updated 09:36 pm EDT, Wed September 3, 2014
Company shows off data center technology in a gaming application at PAX
Intel could be considering a move into a different class of data storage, one which is based on its existing solid state storage in data centers and other commercial areas. While there would still be a considerable time to get a product to the market, Intel is looking into the idea of moving its data center-class storage into the consumer retail space with PCIe solid state drives (SSD), similar to what Apple has done with the Mac Pro and MacBook Pro.
At the show, Intel's Kei Kobayashi talked to Electronista about some of the new channels that the company is looking into. At the Intel booth at Penny Arcade Expo one of the ideas was on display, as a demo unit had one of Intel's PCIe SSD DC P3700 models installed in an Asus Z97 motherboard. As a sort of proof-of-concept for the enthusiast market, the system was being used to play Titanfall.
While there isn't any specific announcement from the company about releasing its first PCIe SSD for consumers, the company is still playing with the idea, and hinting that something could be coming in the future. Intel would need to scale the product down to the appropriate consumer level, requiring some changes to be made for the drives to be better-suited for a desktop PC. For example, many users wouldn't be able to get rid of one of the SSDs should they throw a small error, like a data center would.
There is also the consideration for how much data the PCIe cards could move. In the current DC P3700 cards, which are available now for enterprise customers, transfer rates of up to 2.4GB per second through four PCIe lanes are possible. In typical situations in gaming, that much speed wouldn't be needed. As Kobayashi pointed out, games are lucky if they are utilizing 300MB per second during a typical play round.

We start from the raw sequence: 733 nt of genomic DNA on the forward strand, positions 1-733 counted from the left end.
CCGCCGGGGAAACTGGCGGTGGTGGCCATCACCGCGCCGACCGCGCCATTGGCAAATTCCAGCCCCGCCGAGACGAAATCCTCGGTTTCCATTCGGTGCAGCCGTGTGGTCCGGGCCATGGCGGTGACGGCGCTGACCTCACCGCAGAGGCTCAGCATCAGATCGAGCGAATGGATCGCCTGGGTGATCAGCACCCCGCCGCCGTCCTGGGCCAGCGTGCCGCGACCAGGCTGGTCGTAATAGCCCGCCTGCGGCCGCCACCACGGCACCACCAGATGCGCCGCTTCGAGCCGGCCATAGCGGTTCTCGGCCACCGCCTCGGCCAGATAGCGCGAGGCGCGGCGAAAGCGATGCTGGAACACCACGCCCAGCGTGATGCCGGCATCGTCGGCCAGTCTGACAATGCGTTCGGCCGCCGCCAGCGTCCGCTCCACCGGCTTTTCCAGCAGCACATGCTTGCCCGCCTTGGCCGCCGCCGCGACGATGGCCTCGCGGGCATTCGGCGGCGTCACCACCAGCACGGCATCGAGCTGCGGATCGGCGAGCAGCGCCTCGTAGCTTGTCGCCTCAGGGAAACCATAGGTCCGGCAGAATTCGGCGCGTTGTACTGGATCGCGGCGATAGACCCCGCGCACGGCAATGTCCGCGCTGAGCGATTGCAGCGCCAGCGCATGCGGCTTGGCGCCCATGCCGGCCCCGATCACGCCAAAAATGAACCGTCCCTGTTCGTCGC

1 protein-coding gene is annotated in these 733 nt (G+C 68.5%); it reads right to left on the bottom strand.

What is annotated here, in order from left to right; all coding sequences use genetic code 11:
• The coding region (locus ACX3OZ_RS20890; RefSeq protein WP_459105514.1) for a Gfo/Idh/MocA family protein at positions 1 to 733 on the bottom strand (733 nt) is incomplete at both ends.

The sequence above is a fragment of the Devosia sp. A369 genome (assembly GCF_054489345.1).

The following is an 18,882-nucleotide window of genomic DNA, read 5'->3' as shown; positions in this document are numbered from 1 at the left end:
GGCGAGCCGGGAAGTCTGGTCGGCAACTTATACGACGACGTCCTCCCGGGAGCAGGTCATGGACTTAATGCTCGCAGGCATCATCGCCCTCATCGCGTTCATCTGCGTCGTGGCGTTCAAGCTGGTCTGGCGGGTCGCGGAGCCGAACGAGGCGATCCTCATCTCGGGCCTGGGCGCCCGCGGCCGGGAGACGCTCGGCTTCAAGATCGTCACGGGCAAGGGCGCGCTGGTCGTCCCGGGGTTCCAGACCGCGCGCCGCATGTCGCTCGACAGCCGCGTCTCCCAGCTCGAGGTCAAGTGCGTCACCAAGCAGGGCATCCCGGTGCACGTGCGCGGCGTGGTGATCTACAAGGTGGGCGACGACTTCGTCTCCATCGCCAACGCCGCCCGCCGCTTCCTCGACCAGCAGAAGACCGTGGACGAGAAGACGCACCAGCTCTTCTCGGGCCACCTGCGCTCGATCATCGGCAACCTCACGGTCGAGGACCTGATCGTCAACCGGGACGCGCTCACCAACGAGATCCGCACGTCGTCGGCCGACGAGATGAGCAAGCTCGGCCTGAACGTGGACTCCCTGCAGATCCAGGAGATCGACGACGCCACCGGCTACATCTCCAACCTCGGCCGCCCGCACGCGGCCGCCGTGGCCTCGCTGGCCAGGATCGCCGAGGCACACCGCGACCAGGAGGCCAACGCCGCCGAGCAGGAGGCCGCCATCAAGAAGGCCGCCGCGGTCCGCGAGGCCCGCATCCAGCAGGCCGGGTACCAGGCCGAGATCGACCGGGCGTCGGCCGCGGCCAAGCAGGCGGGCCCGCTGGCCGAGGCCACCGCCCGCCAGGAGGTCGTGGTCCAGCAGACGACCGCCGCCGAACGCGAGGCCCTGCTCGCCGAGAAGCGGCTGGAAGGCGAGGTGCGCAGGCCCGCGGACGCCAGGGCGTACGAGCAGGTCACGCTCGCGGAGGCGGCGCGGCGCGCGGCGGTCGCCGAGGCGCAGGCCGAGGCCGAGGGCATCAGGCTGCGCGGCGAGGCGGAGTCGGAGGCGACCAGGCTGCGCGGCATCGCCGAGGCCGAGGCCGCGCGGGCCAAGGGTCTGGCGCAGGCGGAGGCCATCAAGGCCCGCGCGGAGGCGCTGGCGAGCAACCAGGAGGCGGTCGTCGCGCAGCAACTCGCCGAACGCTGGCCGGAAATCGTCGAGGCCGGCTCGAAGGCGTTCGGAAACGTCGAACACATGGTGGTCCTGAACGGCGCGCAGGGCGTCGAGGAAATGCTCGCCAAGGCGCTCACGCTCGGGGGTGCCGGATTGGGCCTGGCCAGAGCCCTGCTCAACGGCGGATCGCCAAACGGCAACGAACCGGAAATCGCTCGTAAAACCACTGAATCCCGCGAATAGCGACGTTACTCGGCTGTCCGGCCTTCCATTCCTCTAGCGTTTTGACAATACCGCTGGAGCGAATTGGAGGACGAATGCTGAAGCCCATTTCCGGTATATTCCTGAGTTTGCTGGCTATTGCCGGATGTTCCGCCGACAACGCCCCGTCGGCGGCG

Other applications with high demands, like video editing or 3D modeling, could make great use of the technology due to the high speeds offered. While these aren't demands that an average person calls for often in a computer, the PCIe SSDs could still have a place, as they greatly outpace what is possible now with SATA3.
Perhaps the biggest improvement that would be made for these PCIe cards is that they would be bootable. During the show, the computer was not only playing games, but it was also booting Windows 8.1 with the DC P3700 as the only storage in the system. Having these storage cards able to boot an operating system is highly sought-after in these types of SSD cards. It'a also a feature that hasn't been possible in the past for Windows users, or available on all of the cards on the market.
By testing the products out now and considering what everyday users could do with them, Intel could get a head start on the next iteration of SSD storage for the masses. With the technology in place for the commercial applications, Intel only needs to find the right balance and cost point to make them appealing. However, even if they do bring one of these PCIe cards out for consumer PCs, high adoption rates could take some time. As with the SSD market, it could take two or three years for the PCIe cards to be mainstream, after people warmed to the technology and the prices dropped.